The truth is, you don’t always get to be in charge. This can be very challenging for Drive personality types who thrive in positions of control, but the more you practice finding ways to manage it, the better off you’ll be. Taking direction can be difficult for you, but there are still opportunities to follow your own style, create excellent projects, and showcase your talents, while following guidance from another.
Leadership is an important skill, but so is the ability to cede control to managers and project directors, so find a way that makes it easier for you.
Look for the gray areas
As a Drive-oriented person, you often see matters in black and white. Is the job completed or on track? Has everyone done their work? When will these elements be finished?
While it’s essential to stay on top of your projects and ensure that everything is done right, there’s more to working in a team environment than one answer or another. If a project isn’t going right or your team is struggling, look for other options than the one before you. Think outside the box, utilize your colleague’s skills, and be creative. You’ll be surprised at what you might find by looking at the gray areas.
Take a breath
You don’t have to do it all yourself! A classic trap that Drive personality types often fall into is the idea that they’re single-handedly responsible for making sure that everything goes right, but you run the risk of burning out if you put that much pressure on yourself. Instead, it’s important to take the time to breathe, care for yourself, and sometimes even step back from the immediate action, to ensure you can keep working to the best of your ability in the long term. Remember, it’s okay to ask for help.
Your skills in leadership and goal-getting are essential to completing projects and finishing a job well done. But remember that your coworkers and colleagues have skills and strengths of their own and can better utilize them when properly guided and supported. Rather than dictating the project’s needs, provide guidance for their role and set your expectations, then allow them to do what they do best. This will help ensure that they feel excited about the project and can do their top work.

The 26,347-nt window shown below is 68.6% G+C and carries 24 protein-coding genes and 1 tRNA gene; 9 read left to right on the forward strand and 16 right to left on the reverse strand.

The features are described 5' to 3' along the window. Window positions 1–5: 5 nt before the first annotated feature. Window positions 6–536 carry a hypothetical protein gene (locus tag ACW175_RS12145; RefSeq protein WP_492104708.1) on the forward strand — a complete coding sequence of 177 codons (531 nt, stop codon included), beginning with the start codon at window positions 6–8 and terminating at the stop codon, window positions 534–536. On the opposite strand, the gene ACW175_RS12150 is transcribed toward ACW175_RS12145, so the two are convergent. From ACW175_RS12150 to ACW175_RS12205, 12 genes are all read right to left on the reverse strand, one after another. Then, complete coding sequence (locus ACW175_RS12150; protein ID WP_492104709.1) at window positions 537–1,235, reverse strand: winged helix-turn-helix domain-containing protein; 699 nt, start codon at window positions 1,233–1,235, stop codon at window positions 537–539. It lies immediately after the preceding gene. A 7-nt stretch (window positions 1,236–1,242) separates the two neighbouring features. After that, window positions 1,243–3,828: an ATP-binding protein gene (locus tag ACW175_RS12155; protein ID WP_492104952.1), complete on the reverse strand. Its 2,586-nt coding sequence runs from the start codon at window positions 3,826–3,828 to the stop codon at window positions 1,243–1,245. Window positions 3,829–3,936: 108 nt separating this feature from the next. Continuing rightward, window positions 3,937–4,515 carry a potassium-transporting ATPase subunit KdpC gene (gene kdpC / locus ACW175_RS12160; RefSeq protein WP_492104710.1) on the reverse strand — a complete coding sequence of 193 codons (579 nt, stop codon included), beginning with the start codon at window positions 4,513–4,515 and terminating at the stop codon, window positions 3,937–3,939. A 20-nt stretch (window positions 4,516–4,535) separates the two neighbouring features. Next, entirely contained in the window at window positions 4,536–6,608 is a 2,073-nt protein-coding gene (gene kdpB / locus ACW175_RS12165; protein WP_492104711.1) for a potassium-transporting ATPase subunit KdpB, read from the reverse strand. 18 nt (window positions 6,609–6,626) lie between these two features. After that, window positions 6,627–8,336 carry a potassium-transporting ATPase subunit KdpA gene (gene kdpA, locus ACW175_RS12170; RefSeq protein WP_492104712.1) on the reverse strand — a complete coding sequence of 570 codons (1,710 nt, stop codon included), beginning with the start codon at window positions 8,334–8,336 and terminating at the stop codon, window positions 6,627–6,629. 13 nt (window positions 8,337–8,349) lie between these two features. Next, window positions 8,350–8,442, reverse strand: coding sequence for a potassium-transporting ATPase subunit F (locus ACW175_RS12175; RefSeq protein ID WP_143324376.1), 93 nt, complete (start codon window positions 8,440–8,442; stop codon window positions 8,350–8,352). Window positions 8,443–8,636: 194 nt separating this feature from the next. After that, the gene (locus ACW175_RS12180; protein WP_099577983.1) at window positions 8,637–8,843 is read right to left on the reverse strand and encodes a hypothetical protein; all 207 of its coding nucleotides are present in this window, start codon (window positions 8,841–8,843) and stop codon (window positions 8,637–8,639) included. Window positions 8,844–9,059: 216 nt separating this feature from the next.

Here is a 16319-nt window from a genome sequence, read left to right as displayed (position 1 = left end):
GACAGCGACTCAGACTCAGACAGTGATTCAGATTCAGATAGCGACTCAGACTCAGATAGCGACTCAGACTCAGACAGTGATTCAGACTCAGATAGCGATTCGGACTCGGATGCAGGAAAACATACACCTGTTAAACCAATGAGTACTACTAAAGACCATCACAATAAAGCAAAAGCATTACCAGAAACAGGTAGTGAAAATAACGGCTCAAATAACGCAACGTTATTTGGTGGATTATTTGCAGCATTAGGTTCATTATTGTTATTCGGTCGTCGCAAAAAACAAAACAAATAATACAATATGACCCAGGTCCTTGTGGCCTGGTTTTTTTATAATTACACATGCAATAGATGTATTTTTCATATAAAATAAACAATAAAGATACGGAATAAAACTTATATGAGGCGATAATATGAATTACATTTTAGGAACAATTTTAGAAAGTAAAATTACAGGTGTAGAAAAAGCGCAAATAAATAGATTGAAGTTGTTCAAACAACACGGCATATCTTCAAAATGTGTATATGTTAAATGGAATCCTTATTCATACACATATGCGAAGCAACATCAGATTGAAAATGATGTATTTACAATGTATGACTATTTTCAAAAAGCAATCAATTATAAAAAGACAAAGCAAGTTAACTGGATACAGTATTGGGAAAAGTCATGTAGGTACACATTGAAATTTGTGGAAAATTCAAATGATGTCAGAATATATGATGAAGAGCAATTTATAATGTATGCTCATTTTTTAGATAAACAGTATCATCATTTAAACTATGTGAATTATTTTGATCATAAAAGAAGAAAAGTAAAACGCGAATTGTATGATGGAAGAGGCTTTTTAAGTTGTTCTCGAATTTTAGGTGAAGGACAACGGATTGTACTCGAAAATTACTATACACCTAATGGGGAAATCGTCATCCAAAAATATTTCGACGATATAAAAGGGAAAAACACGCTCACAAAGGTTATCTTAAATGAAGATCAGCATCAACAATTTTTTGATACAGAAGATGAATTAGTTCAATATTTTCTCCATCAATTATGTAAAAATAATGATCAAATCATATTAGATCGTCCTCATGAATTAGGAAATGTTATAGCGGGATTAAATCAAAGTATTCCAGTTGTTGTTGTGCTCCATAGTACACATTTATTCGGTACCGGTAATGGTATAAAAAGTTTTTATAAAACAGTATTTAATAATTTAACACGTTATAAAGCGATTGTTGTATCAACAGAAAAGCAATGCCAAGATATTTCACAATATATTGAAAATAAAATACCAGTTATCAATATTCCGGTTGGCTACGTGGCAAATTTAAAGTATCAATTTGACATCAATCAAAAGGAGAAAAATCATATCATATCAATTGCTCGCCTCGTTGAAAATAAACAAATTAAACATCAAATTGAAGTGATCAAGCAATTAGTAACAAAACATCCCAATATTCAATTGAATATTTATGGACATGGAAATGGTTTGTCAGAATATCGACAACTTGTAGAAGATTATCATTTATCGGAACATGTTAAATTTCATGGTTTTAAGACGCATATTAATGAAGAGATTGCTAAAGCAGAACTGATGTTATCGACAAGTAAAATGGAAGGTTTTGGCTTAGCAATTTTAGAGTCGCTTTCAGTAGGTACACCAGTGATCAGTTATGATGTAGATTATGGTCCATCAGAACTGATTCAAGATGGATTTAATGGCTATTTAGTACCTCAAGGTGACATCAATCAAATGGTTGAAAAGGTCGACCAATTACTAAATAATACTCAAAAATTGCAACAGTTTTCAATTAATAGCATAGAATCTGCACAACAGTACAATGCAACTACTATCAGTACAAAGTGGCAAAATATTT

Active listening for the win
Drive-oriented personality types can be very focused on their goals and projects, which is an enviable skill. It’s important not to get tunnel vision, however. When you’re in a team environment, everyone around you also has excellent ideas and talents that can be used to create an even better finished product.
Instead of waiting for your opportunity to share, focus on really listening to what your teammates have to say and incorporate it into the greater design of the project. Comprehensive, collective creation can lead to some amazing work.
Use your confidence and daring for the team
When you’re on your own and working on solo projects, you can put your head down, focus, and not come up until the work is done (though we don’t advise it!). When you work with a team, however, it’s important to focus on the collective goals and how you can take advantage of the skills, creative thinking, and input of all your team members.
Use your confidence, your ability to focus and really get the job done, and your interest in taking risks to help the whole team succeed. You’re motivated by presenting ideas to groups; focus those ideas on common goals and you’ll create an even more complete and polished final product.
So many of the traits Drive-oriented personality types possess are vital to a workplace or even social environment. You have the ability to lead with grace and ease, to encourage top-shelf work, and to effectively meet deadlines, goals, and project markers with unique and original work that really stands out. Once you balance those excellent skills with team-focused intentions, patience, and humility, there’s no telling what you and your team might be able to accomplish next.
Irene Loy (not verified) says...
This is so true! Thank you for your insights!